Now briefly, I'll write of the three children of Thomas and Mildred Courtenay. Two boys died in infancy. Austin Matlack Courtenay was born 1850 in St. Louis, MO and died in 1938 in Delaware, OH.
After the war was over and his father returned to the United States Austin helped his father in his insurance business office in New York. But the call of the Methodist ministry was too strong to be ignored, and in April 1869 he was made a lay preacher in the Baltimore Conference.
In 1870 he married Mary Florence Valiant. She was the daughter of Mary Clendenin who was the daughter of Adam Clendenin and Sophia Chandler. So my mother's mother and my father's mother were both Clendenins and cousins, although not of the same generation. Mary Florence, called Florrie, was born on the Eastern shore of Maryland in 1853, and died in Meadville, PA, in 1897.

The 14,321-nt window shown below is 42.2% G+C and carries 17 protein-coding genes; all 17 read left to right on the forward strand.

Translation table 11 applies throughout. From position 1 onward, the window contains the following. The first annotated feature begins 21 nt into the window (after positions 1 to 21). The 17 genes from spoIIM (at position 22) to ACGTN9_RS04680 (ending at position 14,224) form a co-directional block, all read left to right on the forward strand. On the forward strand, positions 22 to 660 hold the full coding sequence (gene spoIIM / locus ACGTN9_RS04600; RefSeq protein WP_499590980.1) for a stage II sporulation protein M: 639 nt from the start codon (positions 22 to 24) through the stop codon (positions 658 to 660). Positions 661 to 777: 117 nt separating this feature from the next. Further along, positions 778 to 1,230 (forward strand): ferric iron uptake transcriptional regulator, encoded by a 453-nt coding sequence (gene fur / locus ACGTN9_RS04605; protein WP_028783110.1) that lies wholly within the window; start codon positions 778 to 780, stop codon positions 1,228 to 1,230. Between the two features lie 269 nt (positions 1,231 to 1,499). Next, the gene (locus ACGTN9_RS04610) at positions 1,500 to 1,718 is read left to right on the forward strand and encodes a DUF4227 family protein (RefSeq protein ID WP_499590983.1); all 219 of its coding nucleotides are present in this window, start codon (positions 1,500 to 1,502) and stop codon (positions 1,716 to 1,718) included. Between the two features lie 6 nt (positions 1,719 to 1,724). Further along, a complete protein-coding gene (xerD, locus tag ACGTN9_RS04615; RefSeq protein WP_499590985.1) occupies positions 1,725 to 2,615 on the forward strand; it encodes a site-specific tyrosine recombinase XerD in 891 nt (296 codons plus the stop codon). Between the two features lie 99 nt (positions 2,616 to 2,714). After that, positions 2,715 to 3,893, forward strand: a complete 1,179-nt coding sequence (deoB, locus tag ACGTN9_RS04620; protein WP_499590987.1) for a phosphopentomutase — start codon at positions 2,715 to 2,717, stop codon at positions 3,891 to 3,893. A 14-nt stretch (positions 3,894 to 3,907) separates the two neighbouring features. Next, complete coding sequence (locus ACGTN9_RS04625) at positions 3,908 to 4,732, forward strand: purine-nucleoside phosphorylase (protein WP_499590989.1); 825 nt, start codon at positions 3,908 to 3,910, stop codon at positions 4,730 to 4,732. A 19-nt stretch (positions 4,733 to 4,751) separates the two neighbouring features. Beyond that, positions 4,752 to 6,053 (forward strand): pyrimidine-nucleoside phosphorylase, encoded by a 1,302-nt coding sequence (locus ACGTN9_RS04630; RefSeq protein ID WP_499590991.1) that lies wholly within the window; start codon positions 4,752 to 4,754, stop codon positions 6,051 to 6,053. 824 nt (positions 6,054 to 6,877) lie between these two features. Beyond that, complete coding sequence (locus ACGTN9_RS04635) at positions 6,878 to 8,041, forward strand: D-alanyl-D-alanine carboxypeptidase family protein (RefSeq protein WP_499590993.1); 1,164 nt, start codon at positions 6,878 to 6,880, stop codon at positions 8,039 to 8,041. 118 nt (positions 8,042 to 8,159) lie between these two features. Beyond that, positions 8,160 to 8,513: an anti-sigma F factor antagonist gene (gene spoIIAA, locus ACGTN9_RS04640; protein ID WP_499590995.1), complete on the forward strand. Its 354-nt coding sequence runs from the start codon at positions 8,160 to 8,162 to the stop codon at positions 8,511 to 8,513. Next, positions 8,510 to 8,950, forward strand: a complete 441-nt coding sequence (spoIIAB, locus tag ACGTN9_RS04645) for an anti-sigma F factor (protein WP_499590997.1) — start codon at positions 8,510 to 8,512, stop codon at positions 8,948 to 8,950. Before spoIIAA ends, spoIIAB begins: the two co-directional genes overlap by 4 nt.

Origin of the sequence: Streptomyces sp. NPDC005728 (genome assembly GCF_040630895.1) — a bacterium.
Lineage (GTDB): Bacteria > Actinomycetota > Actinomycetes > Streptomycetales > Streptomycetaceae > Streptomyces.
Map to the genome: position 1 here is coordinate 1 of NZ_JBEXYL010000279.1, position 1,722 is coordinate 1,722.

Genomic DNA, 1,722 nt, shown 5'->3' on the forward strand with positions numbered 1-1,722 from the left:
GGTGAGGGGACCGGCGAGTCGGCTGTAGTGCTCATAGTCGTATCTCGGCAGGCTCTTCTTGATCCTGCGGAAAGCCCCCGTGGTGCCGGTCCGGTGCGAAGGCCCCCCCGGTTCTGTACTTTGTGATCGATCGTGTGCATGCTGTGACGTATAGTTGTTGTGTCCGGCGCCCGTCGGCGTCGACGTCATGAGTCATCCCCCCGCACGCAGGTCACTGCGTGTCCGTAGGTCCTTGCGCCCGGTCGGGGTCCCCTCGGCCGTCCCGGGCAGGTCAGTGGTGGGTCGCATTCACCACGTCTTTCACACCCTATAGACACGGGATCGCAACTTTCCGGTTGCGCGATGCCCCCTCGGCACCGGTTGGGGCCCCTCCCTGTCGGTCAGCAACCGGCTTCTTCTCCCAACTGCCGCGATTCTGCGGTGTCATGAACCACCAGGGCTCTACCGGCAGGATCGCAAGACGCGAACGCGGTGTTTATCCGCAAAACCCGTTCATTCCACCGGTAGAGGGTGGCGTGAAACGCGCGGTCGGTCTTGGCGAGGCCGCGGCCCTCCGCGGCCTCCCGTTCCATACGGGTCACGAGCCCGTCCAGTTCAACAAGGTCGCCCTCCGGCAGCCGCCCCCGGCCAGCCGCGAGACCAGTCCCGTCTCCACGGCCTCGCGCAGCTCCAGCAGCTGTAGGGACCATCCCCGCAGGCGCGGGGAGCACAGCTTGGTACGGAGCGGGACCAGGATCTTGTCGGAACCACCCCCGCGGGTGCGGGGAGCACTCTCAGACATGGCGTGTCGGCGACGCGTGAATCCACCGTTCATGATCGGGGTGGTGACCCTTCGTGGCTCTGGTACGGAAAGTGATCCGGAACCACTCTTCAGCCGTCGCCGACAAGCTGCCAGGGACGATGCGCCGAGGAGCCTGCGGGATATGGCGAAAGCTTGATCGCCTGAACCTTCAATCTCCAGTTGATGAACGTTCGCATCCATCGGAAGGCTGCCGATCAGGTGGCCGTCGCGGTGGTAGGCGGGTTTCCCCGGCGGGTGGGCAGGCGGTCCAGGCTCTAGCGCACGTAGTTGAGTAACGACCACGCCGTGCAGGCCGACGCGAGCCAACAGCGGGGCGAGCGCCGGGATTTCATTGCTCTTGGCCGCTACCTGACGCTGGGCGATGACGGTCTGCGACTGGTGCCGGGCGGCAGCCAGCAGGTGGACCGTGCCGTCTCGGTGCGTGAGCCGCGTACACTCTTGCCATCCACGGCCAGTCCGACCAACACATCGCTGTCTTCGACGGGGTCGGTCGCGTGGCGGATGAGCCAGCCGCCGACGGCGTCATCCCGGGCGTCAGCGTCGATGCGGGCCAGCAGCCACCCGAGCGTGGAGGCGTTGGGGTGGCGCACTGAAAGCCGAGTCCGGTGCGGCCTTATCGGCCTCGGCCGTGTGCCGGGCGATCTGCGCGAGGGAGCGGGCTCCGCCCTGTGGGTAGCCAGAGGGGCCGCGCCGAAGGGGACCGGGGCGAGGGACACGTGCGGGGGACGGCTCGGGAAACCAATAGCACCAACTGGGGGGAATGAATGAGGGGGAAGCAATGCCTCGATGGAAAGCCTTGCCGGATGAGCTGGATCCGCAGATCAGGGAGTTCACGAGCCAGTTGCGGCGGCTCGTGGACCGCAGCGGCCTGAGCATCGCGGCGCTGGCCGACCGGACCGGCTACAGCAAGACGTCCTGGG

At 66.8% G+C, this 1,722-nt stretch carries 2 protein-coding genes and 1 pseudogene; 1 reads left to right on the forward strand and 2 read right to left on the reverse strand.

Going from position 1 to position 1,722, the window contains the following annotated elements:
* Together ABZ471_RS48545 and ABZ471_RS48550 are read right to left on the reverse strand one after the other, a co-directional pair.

She was a lovely person, gentle, a little shy, but so kind and understanding. She was a skillful artist and an exquisite needlewoman. Her sense of humor and her courage in her illness endeared her to many people.
In 1903 he married Calista McCabe Manly of Delaware, Ohio. Her father Dr. Lorenzo Dow McCabe had been a professor at Ohio Weslyan University, and her mother, Harriet Clark McCabe was co-founder of the WCTU, with Frances Willard. Calista (Kitty, she was called) was a widow with one son John McCabe Manly, aged seven. Kitty was teaching Greek at OWU when my father met her.